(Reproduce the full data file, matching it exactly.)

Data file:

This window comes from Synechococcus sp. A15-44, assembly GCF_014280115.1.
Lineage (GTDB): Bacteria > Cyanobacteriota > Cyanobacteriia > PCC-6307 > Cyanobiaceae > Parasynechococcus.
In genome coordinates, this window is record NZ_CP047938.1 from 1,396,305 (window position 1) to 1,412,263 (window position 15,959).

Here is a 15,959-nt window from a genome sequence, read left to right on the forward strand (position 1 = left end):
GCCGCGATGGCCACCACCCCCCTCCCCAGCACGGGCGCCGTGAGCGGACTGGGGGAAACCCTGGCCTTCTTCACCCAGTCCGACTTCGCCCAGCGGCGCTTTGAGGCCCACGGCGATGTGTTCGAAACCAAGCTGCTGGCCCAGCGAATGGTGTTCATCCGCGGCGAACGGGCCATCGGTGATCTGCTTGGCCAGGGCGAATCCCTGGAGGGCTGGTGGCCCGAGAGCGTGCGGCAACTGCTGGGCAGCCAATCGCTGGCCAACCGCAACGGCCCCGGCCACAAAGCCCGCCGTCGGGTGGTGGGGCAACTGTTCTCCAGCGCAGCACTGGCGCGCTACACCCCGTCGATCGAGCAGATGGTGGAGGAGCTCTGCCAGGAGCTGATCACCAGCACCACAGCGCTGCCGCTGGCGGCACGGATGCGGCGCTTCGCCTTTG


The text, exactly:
This window comes from Synechococcus sp. A15-44, assembly GCF_014280115.1.
Lineage (GTDB): Bacteria > Cyanobacteriota > Cyanobacteriia > PCC-6307 > Cyanobiaceae > Parasynechococcus.
In genome coordinates, this window is record NZ_CP047938.1 from 1,396,305 (window position 1) to 1,412,263 (window position 15,959).

Here is a 15,959-nt window from a genome sequence, read left to right on the forward strand (position 1 = left end):
GCCGCGATGGCCACCACCCCCCTCCCCAGCACGGGCGCCGTGAGCGGACTGGGGGAAACCCTGGCCTTCTTCACCCAGTCCGACTTCGCCCAGCGGCGCTTTGAGGCCCACGGCGATGTGTTCGAAACCAAGCTGCTGGCCCAGCGAATGGTGTTCATCCGCGGCGAACGGGCCATCGGTGATCTGCTTGGCCAGGGCGAATCCCTGGAGGGCTGGTGGCCCGAGAGCGTGCGGCAACTGCTGGGCAGCCAATCGCTGGCCAACCGCAACGGCCCCGGCCACAAAGCCCGCCGTCGGGTGGTGGGGCAACTGTTCTCCAGCGCAGCACTGGCGCGCTACACCCCGTCGATCGAGCAGATGGTGGAGGAGCTCTGCCAGGAGCTGATCACCAGCACCACAGCGCTGCCGCTGGCGGCACGGATGCGGCGCTTCGCCTTTG